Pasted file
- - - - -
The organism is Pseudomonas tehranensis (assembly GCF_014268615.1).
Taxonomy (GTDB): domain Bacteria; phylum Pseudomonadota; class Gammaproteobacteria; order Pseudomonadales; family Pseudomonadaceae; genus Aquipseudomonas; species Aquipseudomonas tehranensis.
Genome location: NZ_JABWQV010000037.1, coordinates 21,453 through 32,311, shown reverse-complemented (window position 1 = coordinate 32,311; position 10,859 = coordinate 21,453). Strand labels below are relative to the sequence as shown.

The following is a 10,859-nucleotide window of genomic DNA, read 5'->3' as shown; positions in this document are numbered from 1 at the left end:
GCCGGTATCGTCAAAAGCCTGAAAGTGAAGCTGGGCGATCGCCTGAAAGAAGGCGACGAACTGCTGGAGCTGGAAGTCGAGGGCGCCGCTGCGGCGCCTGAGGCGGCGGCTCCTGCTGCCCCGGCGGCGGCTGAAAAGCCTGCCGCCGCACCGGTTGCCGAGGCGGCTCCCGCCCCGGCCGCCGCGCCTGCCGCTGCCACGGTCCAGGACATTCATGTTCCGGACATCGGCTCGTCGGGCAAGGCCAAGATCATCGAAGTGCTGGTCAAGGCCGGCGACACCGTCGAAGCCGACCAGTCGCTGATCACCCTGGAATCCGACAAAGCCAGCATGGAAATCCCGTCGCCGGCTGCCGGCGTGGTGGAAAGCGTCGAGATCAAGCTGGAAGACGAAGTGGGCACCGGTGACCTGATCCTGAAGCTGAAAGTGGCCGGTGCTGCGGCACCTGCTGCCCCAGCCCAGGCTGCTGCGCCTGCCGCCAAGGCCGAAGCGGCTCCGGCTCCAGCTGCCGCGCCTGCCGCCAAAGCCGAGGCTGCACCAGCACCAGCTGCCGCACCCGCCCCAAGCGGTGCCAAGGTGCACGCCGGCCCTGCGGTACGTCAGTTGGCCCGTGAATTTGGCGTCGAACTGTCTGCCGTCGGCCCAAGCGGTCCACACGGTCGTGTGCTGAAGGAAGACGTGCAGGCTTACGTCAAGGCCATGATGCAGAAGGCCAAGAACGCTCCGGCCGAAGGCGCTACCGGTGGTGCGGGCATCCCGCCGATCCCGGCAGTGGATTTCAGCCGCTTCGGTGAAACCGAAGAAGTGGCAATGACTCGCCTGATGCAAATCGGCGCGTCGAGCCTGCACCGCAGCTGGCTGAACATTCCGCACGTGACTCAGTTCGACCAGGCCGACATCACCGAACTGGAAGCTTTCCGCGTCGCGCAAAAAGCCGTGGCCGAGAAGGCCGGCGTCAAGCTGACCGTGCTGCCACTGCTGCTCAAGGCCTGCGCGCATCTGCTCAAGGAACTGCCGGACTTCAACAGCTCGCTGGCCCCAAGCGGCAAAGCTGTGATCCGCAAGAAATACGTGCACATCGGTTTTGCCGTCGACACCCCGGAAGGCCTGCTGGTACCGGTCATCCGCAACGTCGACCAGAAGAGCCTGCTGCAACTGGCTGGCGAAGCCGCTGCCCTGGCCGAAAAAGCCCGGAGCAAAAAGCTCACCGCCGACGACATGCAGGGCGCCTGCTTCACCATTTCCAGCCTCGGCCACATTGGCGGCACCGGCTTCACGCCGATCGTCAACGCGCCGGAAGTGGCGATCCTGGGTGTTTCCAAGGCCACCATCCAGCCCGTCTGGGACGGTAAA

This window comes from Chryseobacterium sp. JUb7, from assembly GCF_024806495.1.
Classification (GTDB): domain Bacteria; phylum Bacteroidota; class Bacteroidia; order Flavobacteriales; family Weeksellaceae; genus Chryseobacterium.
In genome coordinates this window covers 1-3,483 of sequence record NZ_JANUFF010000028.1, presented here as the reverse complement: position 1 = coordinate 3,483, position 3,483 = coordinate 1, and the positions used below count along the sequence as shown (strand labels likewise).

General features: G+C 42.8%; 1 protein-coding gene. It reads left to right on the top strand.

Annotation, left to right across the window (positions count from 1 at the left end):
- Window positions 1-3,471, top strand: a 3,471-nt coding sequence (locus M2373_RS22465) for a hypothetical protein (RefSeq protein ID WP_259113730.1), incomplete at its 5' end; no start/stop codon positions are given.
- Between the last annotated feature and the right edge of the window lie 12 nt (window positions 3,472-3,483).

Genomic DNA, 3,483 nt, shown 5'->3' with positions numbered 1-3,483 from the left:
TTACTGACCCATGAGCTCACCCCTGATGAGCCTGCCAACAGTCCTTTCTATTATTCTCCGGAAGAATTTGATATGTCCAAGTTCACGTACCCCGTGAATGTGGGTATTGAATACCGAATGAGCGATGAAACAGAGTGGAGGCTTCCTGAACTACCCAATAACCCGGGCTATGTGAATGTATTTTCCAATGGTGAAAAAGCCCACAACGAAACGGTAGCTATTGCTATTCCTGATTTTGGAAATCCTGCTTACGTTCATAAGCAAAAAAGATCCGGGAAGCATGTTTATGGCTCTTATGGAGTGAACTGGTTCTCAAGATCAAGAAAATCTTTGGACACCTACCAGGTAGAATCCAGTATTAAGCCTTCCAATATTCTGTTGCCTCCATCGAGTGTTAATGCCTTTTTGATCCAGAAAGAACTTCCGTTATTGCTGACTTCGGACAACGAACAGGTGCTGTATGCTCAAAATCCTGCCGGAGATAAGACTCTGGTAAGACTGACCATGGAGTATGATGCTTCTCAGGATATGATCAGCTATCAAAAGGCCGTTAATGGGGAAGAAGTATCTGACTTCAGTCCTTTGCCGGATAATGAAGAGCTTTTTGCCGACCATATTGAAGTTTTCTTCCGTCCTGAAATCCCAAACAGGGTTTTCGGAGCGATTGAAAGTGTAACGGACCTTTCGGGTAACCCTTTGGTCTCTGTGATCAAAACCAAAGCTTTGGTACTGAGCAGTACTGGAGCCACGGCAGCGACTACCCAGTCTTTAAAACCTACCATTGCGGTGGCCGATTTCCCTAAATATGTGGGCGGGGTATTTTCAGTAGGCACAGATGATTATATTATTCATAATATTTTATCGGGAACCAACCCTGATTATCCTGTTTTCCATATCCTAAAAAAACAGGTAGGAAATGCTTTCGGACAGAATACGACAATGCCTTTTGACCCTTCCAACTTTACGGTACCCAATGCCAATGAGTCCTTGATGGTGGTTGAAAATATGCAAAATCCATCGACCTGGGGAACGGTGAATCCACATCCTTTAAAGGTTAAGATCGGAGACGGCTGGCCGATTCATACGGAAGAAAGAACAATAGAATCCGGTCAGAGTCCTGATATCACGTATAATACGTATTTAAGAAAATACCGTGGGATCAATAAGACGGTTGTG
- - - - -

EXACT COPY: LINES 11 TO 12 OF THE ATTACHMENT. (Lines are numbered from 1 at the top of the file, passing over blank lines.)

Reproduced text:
- Window positions 1-3,471, top strand: a 3,471-nt coding sequence (locus M2373_RS22465) for a hypothetical protein (RefSeq protein ID WP_259113730.1), incomplete at its 5' end; no start/stop codon positions are given.
- Between the last annotated feature and the right edge of the window lie 12 nt (window positions 3,472-3,483).